Friday, March 15, 2013
E-Reading: Book Review of The Monday Night Cooking School by Erica Bauermeister
Author: Erica Bauermeister
Publisher: Penguin Books
Part of a Series: The Lost Art of Mixing a sequel
Type of book: Food, cooking, identities, relationships, life, blazing ahead, restaurant, 2000s, reliving life
Year it was published: 2009
Once a month on Monday night, eight students gather in Lillian's restaurant for a cooking class. Among them is Claire, a young woman coming to terms with her new identity as a mother; Tom, a lawyer whose life has been overturned by loss; Antonia, an Italian kitchen designer adapting to life in America; and Carl and Helen, a long-married couple whose union contains surprises the rest of the class would never suspect.
The students have come to learn the art behind Lillian's soulful dishes, but it soon becomes clear that each seeks a recipe for something beyond the kitchen. One by one they are transformed by the aromas, flavors, and textures of what they create, including a white-on-white cake that prompts wistful reflections on the sweet fragility of love, and a garlic and red sauce that seems to spark one romance but end another. Over time, the paths of the students mingle and intertwine, and the essence of Lillian's cooking expands beyond the restaurant and into the secret corners of their lives, with results that are often unexpected, and always delicious.
The characters are complex and drawn well. You're only allowed a glimpse of their inner lives and why they are in the class with a chapter only. While that may be good and interesting, it can be negative too because you don't see why they decide to make changes they do. Many things about them remain mysteries; such as why Lillian never married, or how did the class help the new mom, and how some characters will manage to get along, or where the relationships will go. Small wonder the author chooses to write a sequel to the book, which is why I decided to read this one in the first place.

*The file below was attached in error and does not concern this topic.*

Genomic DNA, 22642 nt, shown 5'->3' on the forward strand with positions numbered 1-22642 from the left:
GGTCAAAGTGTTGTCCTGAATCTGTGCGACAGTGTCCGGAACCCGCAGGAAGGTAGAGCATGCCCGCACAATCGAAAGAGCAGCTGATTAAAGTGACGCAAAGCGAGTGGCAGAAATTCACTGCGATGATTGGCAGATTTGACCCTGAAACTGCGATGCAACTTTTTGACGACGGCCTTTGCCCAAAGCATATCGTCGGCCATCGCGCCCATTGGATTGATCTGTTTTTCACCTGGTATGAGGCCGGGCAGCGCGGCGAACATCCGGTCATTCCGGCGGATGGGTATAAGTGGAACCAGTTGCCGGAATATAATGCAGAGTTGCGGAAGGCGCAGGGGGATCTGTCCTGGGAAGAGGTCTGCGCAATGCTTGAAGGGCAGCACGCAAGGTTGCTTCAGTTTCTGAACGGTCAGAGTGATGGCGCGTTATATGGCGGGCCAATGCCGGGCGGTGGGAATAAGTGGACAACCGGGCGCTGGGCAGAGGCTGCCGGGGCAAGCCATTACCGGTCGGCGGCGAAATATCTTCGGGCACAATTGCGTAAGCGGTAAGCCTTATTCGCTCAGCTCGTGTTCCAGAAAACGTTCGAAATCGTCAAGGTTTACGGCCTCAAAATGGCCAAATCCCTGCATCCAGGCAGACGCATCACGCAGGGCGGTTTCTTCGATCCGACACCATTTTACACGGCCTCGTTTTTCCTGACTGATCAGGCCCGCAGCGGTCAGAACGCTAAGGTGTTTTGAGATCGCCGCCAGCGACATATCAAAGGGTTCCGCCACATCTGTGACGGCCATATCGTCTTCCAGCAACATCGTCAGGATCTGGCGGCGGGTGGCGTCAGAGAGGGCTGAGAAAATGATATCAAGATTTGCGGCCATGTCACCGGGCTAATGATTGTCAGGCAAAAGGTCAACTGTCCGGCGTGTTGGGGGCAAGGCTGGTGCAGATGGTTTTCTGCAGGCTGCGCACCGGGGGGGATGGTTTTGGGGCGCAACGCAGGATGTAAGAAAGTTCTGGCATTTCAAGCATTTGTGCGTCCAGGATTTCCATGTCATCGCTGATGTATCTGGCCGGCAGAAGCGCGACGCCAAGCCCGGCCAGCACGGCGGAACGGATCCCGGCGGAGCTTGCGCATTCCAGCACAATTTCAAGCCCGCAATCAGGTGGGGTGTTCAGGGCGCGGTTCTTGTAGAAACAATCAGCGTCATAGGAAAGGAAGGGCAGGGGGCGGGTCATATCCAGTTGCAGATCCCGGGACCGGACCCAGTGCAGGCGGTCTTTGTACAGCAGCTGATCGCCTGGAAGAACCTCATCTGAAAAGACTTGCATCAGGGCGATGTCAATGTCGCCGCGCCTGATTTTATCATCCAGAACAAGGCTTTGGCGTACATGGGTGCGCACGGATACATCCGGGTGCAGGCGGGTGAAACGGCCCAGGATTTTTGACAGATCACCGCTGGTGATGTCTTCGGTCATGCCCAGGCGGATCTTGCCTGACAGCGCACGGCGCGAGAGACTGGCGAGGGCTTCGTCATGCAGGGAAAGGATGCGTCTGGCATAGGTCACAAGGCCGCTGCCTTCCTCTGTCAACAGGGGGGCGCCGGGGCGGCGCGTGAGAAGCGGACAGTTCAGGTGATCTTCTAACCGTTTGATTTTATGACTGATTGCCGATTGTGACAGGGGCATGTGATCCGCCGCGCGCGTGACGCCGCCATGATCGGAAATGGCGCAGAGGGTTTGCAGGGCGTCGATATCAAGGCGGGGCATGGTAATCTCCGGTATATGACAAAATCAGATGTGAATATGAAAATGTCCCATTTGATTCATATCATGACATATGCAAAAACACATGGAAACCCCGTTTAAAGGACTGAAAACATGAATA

Food is important for everything, not just consumption.
Its written in third person narrative omniscient point of view. Per chapter you can see the characters' thoughts and actions and you cannot understand what others think and why they think that way. Food and Lillian play an essential role in helping people overcome themselves, as well as help them forge new identities and relationships. I'm amazed at how much the food plays a role in our daily lives, yet how little attention is paid to it in books.
Pasadena, California, The United States
Literature & Fiction, Nonfiction
E.M. Forster, Jane Austen, Susan Vreeland, Joanne Harris Alice Hoffman...more
About this author
Erica Bauermeister is the bestselling author of the novel The School of Essential Ingredients and the upcoming novel Joy For Beginners (June 9, 2011). The School of Essential Ingredients is currently being published in 22 countries and Joy For Beginners was recently selected to be performed as part of the New Short Fiction Series in Los Angeles (June 12, 2011). Erica Bauermeister received a B.A. from Occidental College and a Ph.D. from the University of Washington. She is also the co-author of 500 Great Books by Women: A Reader's Guide and Let's Hear It For the Girls: 375 Great Books for Readers 2-14. She currently lives in Seattle, Washington with her family.
If you want to be hungry, prepare to read this book. The best way to describe it is, well, "food porn," but trust me there isn't anything sexual in the book. There's getting together, learning, an other worldly presence of Lillian's sixth sense, description of lives and the stages of life as well as food, courtship and how important the smells and textures are to human beings. I found it a beautiful read and many times I got a bit hungry reading about the description of the way food cooks and so forth. The book also has second chances. It sounds like a simple story but its not, not really. The book is about eight people, but while you are learning their histories, time marches on and courtships and whatnot emerge.
4 out of 5
(0: Stay away unless a masochist 1: Good for insomnia 2: Horrible but readable; 3: Readable and quickly forgettable, 4: Good, enjoyable 5: Buy it, keep it and never let it go.)